Public Kitchen “has a menu for all tastes and diets”—or so it shouts in all caps on its website, like a desperate owner waving the menu and trying to lure passing tourists into a restaurant. The spread from executive chef Thomas McKenna is of the promised something-for-everyone fusion sort, but the dining room doesn’t need any curbside hype to lure in diners. The pedigree behind the place is enough of a draw: This is a Jean-Georges Vongerichten project, after all, and it’s located on the ground floor of Ian Schrager’s new Public Hotel on the Lower East Side, no less.
It’s not the first time the prolific celebrity chef and the boutique hotelier have teamed up—Vongerichten and Schrager collaborated on the celebrity-baiting Pump Room revamp at the first (and now shuttered) Public Hotel in Chicago in 2011. Like that restaurant, the 150-seat Public Kitchen—and Vongerichten’s other dining operations inside the hotel, which include a cocktail lounge and a daytime café—are appropriately buzzy: A recent night saw downtowners clad in leather crop tops, their designer denim jackets draped over tufted yellow banquettes, overlooking a bank of roaring hearths that turn out black-truffle pizzas and $22 cheeseburgers.
The launch party was populated by a who’s who of ’90s icons—Courtney Love, Ashley Olsen, veteran party promoter Susanne Bartsch. It was a guest list that fits a restaurant that feels dated. These days, cross-cultural cooking is less novelty, more norm; having lox-topped latkes ($15), a burrata salad ($17) and corn-and-basil pot stickers ($14) on the same menu page doesn’t surprise in the same way it would have in Vong’s heyday.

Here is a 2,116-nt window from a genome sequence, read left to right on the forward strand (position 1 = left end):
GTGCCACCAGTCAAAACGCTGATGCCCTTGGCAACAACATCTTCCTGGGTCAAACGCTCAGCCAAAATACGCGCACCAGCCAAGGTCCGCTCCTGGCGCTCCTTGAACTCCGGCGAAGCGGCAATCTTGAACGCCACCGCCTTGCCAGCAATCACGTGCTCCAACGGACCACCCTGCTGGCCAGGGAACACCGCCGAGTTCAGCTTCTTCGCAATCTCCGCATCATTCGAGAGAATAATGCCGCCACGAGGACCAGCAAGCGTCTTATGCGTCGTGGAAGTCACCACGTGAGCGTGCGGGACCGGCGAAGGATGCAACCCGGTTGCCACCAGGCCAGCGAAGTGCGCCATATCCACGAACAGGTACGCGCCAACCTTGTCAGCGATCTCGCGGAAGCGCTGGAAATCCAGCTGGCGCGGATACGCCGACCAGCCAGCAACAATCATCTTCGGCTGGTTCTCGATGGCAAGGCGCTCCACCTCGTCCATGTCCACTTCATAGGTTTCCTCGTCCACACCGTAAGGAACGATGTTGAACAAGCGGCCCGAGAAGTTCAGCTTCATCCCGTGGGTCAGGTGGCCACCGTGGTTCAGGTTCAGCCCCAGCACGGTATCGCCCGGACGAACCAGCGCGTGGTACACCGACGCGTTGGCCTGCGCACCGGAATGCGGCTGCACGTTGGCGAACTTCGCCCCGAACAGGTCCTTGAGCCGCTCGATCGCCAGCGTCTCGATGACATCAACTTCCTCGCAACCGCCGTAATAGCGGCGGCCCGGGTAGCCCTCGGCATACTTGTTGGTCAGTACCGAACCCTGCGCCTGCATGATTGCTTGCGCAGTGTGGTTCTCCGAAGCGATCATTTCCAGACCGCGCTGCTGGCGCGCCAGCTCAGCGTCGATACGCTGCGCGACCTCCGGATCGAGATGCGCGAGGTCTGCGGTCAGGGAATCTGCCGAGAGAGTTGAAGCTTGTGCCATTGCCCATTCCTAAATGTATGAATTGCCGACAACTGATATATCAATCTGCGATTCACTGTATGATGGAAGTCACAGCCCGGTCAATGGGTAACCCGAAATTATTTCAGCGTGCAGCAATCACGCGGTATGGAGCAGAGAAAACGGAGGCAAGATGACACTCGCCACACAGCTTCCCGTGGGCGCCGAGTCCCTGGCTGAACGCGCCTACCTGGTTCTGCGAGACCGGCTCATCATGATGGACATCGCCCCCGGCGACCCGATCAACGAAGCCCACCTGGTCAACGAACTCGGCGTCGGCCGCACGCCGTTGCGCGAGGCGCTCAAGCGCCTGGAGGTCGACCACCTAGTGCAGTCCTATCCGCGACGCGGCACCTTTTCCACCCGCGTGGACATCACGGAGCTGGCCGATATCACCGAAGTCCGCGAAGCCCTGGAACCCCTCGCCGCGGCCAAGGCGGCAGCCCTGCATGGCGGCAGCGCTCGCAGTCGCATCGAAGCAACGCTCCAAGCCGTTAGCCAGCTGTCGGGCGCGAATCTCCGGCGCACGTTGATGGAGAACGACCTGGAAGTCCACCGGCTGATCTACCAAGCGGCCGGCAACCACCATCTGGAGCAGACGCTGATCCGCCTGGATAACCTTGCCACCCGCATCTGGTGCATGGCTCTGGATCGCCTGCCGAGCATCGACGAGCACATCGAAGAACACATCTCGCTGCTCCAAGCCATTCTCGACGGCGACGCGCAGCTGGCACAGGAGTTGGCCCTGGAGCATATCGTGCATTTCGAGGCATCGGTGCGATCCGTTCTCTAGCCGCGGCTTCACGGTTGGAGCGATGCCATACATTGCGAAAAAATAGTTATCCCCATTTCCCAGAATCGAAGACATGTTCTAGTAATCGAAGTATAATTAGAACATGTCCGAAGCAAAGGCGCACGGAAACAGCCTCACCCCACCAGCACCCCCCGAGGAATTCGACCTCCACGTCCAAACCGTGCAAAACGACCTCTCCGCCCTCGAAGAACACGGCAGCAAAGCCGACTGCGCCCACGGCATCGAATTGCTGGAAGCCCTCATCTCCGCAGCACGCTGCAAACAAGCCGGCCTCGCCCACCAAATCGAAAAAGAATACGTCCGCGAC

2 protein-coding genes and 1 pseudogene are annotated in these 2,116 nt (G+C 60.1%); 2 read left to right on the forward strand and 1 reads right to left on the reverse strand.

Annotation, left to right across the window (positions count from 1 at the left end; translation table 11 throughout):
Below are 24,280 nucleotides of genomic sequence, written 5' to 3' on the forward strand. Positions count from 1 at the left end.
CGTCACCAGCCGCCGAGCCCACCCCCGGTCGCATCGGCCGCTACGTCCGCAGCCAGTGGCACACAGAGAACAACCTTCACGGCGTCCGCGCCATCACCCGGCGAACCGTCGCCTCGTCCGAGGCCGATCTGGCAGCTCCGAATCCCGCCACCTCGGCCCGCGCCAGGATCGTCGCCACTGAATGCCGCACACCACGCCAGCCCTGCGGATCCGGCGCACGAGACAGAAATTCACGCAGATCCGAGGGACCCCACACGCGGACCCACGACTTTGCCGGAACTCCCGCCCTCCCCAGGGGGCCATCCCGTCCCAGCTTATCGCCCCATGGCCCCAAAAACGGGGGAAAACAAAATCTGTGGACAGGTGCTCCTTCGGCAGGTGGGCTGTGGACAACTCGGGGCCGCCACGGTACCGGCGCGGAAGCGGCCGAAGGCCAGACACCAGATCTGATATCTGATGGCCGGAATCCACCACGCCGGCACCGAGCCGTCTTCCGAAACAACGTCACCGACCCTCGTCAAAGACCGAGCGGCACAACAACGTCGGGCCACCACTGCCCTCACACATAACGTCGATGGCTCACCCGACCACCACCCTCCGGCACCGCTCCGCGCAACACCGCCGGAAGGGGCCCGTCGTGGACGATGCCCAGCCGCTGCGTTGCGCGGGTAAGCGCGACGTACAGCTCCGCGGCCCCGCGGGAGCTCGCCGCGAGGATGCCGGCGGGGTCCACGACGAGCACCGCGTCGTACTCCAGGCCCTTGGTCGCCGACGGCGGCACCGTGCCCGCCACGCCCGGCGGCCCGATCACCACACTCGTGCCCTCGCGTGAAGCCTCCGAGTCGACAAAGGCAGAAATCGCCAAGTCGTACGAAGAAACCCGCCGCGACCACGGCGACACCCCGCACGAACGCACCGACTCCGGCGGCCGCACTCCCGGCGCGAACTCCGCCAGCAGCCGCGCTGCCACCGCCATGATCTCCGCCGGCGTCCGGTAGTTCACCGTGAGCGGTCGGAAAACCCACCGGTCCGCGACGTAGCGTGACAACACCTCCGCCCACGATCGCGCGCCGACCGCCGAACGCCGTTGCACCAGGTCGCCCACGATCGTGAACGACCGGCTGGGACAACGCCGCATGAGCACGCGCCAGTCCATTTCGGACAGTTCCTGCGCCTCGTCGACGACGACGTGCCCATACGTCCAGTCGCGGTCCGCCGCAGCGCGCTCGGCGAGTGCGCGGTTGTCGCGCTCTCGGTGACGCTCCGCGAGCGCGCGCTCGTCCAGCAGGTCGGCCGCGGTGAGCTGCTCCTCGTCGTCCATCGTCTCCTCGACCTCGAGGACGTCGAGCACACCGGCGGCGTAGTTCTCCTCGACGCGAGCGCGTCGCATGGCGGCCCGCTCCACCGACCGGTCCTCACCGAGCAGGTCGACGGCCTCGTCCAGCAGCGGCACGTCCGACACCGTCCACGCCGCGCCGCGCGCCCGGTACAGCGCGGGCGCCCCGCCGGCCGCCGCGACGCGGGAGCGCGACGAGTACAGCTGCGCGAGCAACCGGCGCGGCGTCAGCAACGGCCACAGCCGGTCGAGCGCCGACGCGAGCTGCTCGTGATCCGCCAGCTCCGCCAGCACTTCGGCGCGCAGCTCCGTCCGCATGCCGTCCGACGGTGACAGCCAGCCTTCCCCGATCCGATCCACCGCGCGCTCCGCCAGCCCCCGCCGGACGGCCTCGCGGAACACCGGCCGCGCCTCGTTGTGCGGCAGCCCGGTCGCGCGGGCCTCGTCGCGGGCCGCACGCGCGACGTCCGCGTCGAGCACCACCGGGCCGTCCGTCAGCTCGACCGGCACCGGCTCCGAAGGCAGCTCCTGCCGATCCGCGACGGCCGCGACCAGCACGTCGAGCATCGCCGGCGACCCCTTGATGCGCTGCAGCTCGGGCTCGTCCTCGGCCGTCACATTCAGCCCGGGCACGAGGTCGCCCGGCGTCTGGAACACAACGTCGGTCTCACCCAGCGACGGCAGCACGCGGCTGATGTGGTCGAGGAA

For the most part, good flavor layering helps balance some of that eye-rolling datedness and a few technique fouls. Most tables kick off dinner the same way: with an order of tuna tartare freshened with a zip of ginger and yuzu (though the accompanying puffed-rice cracker is too dainty to adequately scoop the seafood; $18), and with a round of melted—then-pan-fried cheddar embedded with popcorn and dusted with dried chilies and fresh chives ($8). It’s five-napkin greasy, no doubt, but it is addictively snacky. The wood-fired pizzas, including that truffle number further enriched with a runny egg on top ($22), are a solid order, with their bouncy, char-pocked crusts, but the soy-garlic steak smacks of a marked-up beef and broccoli, with chewy meat and florets doused in fermented black-bean dressing ($36).
The ’90s are emphatically back, but that doesn’t always mean it’s nirvana.